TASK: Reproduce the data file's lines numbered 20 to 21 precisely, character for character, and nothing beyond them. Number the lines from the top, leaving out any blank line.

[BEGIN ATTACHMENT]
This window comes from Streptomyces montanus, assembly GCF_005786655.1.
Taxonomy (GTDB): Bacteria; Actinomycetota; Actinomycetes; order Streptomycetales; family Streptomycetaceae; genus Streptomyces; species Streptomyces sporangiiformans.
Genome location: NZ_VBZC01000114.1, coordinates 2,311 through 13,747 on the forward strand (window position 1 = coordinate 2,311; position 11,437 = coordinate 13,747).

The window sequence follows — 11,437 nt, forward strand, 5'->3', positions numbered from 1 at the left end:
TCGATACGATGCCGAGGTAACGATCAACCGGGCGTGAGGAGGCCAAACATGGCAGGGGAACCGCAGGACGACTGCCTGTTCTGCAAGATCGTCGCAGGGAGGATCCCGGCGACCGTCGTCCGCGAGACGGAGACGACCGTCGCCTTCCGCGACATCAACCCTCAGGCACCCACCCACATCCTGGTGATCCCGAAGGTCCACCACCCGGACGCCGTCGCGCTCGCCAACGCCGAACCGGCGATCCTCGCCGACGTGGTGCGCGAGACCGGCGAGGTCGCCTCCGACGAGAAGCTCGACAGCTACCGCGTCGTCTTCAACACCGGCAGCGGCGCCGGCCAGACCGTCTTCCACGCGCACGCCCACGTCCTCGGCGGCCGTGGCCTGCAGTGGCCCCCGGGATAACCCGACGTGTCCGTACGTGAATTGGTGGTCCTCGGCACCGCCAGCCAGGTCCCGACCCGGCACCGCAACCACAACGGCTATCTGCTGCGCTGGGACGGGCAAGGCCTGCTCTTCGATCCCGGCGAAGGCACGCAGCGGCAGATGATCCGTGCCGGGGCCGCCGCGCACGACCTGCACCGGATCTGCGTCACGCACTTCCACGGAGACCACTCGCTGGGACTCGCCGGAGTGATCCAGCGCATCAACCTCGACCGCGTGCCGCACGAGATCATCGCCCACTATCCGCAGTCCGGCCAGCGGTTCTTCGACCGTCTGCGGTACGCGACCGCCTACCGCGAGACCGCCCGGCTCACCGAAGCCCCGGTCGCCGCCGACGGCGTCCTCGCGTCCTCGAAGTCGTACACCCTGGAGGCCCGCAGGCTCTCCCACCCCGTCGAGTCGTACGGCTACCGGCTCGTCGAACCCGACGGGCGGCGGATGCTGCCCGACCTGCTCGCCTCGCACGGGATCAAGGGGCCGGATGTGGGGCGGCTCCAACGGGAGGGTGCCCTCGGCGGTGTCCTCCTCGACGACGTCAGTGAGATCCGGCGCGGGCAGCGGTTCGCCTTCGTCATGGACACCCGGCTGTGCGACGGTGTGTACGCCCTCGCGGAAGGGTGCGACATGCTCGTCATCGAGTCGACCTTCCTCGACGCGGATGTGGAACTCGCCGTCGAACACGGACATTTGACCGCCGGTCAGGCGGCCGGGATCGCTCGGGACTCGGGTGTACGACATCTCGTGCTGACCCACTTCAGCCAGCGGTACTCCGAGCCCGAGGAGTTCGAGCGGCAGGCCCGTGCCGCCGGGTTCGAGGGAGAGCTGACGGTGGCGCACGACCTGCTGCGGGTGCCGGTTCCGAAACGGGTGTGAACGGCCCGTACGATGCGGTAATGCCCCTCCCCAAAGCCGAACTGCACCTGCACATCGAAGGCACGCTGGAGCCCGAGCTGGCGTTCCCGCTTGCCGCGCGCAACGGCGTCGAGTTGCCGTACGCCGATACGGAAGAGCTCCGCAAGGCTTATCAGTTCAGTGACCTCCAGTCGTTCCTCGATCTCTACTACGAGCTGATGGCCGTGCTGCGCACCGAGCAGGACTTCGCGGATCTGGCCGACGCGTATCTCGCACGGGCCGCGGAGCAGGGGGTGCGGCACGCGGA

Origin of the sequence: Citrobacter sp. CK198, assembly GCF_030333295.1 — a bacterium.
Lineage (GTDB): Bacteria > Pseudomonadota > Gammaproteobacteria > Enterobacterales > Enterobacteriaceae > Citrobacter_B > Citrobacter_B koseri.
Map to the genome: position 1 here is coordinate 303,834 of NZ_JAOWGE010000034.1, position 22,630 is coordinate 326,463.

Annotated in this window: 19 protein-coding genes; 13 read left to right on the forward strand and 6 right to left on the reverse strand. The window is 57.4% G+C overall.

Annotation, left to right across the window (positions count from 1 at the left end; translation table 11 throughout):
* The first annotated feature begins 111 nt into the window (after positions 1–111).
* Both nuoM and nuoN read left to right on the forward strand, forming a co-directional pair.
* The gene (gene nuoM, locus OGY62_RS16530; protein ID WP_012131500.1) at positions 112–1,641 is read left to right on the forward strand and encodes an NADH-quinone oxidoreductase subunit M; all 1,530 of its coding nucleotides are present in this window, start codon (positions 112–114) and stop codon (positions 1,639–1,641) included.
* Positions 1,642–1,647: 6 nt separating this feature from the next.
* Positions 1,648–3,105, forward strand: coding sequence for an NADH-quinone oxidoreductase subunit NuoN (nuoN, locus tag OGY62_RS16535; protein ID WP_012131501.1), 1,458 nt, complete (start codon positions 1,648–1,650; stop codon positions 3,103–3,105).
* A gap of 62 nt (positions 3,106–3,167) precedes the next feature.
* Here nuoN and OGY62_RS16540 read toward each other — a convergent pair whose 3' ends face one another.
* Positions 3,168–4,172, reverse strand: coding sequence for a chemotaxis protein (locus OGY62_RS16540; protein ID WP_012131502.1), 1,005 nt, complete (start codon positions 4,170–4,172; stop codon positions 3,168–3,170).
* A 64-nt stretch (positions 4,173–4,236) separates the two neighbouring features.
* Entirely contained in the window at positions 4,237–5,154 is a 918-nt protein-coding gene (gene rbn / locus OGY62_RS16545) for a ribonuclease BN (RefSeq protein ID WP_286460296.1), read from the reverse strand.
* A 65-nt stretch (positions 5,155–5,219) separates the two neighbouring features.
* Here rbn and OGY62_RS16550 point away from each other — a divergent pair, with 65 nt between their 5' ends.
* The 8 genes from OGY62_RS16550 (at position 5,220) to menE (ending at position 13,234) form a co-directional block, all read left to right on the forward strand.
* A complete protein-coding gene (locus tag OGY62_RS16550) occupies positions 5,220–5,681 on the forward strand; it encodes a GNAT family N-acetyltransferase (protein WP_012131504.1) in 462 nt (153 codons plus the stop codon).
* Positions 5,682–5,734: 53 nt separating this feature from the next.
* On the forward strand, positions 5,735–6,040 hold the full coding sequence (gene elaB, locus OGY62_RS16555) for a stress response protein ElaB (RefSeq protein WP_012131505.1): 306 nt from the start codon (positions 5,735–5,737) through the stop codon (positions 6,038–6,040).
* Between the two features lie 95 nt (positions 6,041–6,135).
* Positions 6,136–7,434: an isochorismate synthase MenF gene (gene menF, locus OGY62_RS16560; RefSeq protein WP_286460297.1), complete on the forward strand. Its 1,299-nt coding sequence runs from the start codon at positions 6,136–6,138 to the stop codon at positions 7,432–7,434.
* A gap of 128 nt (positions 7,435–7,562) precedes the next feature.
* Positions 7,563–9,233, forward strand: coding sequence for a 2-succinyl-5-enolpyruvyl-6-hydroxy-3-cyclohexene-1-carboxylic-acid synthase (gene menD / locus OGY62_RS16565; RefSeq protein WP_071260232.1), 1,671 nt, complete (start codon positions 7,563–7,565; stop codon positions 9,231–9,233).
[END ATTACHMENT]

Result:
* Entirely contained in the window at positions 4,237–5,154 is a 918-nt protein-coding gene (gene rbn / locus OGY62_RS16545) for a ribonuclease BN (RefSeq protein ID WP_286460296.1), read from the reverse strand.
* A 65-nt stretch (positions 5,155–5,219) separates the two neighbouring features.